Amazing Future Tales
A sarpashana, or poison eater, is an aggressive colony of disparate microbes that have mutated to excrete and survive within a protoplasmic medium. This creature appears to be a bulging, surging mass of blotchy, semi-transparent ooze. At rest, a sarpashana would just about fill a 125-cubic-foot container. It weighs approximately 1,400 pounds, but has it has enough bouyancy to swim clumsily. Its protoplasmic mass has sufficient cohesion and strength to climb up walls, but is still fluid enough to ooze through spaces no larger than the diameter of a adult’s little finger.
As its name implies, a sarpashana survives by consuming toxins. It is especially attracted to the toxins produced by the metabolic processes of mammals. These include carbon dioxide, sulfates, nitrogen compounds, and phosphates. Using acute chemical sensors (roughly analogous to olfactory senses), a sarpashana detects its preferred foods. Devoid of anything resembling intelligence and always hungry, a sarpashana always moves toward the closest source of nourishment in order to feed. Unfortunately for mammals, a sarpashana’s preferred foods are found in vital places such as the kidneys, bladder, liver, lungs, and bloodstream.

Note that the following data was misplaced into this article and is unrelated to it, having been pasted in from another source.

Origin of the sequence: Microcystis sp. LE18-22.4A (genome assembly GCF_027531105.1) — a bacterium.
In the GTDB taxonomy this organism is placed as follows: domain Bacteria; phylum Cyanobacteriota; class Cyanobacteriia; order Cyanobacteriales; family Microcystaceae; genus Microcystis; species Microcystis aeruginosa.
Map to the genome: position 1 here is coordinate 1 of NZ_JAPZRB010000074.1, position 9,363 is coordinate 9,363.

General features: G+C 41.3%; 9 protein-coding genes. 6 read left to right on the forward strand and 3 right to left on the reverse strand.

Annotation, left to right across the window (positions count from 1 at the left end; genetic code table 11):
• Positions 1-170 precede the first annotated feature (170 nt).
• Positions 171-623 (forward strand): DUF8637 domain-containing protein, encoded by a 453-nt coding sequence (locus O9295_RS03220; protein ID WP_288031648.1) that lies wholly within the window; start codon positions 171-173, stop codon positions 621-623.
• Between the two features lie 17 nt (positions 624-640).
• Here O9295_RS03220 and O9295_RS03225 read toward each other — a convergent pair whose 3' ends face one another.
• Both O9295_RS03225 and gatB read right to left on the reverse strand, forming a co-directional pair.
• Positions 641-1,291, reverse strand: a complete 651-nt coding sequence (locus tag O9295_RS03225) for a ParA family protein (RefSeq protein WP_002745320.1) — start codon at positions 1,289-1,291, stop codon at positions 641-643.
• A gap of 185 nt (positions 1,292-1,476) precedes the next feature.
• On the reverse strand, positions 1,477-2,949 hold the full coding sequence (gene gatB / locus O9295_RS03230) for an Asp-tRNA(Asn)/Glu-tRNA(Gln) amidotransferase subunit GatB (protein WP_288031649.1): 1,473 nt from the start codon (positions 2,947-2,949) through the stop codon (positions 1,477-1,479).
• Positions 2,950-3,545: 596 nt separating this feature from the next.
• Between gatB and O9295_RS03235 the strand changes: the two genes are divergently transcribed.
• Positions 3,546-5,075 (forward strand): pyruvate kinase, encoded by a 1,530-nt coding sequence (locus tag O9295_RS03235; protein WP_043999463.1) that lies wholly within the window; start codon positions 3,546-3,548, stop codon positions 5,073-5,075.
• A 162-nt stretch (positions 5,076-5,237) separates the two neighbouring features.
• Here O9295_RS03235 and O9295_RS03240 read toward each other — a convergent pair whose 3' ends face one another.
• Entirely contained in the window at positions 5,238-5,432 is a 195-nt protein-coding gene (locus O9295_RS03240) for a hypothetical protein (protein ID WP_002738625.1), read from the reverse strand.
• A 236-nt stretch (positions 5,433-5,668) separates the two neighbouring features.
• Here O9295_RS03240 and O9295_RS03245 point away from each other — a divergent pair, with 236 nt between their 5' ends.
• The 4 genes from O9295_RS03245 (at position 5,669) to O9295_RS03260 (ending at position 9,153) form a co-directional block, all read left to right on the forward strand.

A sarpashana attacks with a crushing lash by rapidly funneling a portion of its mass into a protoplasmic extension. The power of its lash is not main danger posed by a sarpashana. Rather, the creeping residue invariably left behind on the victim merits the greater amount of fear. This residue slithers rapidly on the victim, seeking ingress via whatever orifices are available. Inside the victim’s body, the microbes burrow through soft membranes in order to enter the bloodstream, which then carries the microbes to those aforementioned internal organs richest in the creature’s preferred food. This can wreak horrible internal damage on the host.